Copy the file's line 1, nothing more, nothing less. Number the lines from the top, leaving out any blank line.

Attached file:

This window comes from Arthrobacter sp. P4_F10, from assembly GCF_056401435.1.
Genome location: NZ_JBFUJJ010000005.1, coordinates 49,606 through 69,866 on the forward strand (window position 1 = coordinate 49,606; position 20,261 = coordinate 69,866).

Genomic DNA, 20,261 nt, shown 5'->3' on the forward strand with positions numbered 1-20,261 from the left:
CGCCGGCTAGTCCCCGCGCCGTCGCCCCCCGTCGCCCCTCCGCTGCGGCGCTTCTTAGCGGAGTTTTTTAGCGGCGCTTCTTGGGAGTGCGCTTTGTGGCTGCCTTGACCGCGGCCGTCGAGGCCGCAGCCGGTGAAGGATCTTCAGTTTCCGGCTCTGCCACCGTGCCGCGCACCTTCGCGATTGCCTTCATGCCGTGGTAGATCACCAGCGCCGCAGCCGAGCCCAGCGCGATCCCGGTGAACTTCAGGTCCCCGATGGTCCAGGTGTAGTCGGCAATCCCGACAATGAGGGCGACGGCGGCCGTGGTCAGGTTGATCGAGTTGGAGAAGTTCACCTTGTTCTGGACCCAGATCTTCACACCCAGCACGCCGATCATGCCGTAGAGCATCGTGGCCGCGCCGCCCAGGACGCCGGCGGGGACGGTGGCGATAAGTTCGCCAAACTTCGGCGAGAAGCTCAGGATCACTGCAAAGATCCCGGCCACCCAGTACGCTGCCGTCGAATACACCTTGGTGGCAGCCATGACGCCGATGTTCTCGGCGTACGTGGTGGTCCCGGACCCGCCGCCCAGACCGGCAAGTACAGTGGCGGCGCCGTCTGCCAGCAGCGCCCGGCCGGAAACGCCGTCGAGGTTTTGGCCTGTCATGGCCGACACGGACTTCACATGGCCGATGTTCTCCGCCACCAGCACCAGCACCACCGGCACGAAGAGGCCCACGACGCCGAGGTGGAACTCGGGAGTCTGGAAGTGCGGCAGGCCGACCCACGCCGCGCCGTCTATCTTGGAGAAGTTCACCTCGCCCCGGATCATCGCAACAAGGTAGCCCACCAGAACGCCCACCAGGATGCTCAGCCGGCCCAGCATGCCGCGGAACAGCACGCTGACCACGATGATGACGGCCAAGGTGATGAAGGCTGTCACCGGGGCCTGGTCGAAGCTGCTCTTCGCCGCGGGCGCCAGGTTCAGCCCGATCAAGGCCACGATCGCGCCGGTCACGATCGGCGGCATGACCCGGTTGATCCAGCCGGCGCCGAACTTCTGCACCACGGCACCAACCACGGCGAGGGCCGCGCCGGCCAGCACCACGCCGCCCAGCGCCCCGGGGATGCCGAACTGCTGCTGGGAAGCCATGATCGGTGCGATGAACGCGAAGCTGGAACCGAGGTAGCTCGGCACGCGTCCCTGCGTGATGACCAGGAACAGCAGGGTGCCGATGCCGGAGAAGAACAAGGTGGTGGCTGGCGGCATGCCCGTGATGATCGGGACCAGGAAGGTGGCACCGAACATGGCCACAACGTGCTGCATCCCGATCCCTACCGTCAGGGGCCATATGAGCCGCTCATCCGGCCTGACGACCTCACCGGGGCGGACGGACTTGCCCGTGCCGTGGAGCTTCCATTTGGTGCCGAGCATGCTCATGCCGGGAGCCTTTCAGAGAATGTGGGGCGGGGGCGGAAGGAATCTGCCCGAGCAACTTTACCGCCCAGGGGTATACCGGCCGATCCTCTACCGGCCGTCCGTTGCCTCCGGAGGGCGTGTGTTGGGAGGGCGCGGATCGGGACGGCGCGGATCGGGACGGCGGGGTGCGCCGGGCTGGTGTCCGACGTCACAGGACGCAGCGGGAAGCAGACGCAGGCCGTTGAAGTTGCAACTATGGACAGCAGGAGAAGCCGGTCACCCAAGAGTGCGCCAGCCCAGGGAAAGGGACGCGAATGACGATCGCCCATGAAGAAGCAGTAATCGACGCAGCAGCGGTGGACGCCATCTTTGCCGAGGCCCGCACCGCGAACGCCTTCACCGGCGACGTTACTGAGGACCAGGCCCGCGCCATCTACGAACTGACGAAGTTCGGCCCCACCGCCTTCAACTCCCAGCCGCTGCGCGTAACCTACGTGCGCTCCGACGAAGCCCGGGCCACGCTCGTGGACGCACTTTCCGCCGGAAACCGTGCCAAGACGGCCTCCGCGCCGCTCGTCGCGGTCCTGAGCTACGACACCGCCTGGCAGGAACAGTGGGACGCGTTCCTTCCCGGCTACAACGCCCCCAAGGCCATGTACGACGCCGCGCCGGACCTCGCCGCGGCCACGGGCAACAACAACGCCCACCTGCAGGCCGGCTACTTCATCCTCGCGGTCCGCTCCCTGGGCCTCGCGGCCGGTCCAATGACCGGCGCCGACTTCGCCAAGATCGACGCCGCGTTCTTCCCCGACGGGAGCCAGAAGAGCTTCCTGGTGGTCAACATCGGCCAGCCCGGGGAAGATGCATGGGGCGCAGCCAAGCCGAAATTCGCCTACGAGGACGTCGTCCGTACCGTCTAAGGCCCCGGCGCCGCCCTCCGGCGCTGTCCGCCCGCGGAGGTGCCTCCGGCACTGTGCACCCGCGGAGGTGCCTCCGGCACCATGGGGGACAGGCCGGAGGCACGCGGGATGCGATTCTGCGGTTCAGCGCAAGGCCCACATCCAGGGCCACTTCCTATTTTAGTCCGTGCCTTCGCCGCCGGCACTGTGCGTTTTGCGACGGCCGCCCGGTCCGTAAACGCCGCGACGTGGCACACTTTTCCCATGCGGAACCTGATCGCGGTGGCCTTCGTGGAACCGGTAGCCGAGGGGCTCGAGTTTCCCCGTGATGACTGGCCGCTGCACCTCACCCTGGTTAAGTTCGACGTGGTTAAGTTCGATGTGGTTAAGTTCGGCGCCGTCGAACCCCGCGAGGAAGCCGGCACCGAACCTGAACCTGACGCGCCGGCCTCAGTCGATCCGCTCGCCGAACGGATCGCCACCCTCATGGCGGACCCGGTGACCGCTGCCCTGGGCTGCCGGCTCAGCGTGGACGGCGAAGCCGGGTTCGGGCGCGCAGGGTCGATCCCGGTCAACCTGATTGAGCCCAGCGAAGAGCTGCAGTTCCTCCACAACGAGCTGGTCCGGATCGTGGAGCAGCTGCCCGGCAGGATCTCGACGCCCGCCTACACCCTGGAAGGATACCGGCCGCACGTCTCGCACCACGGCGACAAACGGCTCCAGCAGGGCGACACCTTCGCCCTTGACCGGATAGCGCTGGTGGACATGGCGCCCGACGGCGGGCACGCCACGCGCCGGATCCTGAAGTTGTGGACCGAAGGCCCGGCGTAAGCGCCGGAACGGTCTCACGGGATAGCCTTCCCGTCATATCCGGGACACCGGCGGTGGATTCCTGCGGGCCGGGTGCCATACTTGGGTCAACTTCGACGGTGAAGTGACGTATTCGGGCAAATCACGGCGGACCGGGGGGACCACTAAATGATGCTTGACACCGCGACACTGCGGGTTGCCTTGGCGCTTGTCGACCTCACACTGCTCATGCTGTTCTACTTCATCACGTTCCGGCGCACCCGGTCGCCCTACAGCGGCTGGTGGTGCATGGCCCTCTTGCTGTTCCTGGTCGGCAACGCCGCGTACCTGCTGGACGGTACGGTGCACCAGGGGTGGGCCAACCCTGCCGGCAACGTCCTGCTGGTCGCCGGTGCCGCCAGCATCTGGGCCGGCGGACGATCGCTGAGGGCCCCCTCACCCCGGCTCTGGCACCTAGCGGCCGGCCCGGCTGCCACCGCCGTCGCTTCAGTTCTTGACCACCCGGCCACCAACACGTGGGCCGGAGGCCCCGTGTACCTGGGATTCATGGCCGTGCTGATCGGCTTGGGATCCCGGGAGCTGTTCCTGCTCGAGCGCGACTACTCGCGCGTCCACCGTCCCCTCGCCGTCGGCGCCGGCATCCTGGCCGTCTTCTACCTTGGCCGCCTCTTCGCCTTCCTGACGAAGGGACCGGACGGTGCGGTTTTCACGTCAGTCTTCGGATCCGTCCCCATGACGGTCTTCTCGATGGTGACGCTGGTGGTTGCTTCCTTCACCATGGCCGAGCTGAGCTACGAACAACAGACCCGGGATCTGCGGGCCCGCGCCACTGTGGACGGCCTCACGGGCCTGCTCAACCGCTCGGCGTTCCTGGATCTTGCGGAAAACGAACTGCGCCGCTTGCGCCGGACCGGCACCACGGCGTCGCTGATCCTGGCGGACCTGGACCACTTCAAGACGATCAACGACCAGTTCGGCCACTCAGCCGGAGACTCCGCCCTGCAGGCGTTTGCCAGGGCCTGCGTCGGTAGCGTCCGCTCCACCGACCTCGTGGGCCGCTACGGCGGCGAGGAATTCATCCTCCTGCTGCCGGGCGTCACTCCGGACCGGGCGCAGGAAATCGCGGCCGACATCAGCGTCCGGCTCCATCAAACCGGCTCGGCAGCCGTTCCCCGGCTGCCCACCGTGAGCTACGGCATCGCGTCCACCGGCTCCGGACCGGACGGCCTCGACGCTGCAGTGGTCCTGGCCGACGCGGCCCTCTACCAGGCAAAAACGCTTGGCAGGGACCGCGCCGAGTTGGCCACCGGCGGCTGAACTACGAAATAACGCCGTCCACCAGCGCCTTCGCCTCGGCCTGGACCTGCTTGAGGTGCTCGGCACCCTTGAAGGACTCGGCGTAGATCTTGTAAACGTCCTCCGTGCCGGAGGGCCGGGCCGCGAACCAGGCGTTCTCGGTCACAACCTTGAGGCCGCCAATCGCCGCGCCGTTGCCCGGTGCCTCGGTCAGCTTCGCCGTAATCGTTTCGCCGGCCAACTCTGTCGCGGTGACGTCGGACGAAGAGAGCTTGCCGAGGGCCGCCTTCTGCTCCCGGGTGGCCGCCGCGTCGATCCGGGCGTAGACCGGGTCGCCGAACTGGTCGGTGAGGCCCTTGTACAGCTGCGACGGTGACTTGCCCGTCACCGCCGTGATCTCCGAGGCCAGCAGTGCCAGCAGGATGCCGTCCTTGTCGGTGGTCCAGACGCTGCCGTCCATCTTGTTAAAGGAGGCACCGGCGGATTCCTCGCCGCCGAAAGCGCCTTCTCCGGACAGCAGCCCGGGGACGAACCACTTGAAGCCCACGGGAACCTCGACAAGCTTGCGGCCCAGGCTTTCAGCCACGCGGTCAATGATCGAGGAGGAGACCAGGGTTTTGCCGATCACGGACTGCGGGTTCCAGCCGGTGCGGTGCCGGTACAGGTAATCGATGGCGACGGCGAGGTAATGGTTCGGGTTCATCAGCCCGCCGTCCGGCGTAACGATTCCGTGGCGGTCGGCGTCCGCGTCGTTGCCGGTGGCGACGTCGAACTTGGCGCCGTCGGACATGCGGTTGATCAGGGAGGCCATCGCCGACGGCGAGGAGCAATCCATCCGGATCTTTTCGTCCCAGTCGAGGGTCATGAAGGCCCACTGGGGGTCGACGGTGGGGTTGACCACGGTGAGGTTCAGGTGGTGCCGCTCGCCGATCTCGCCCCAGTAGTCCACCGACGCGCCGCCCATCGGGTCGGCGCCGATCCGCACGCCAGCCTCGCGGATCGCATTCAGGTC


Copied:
This window comes from Arthrobacter sp. P4_F10, from assembly GCF_056401435.1.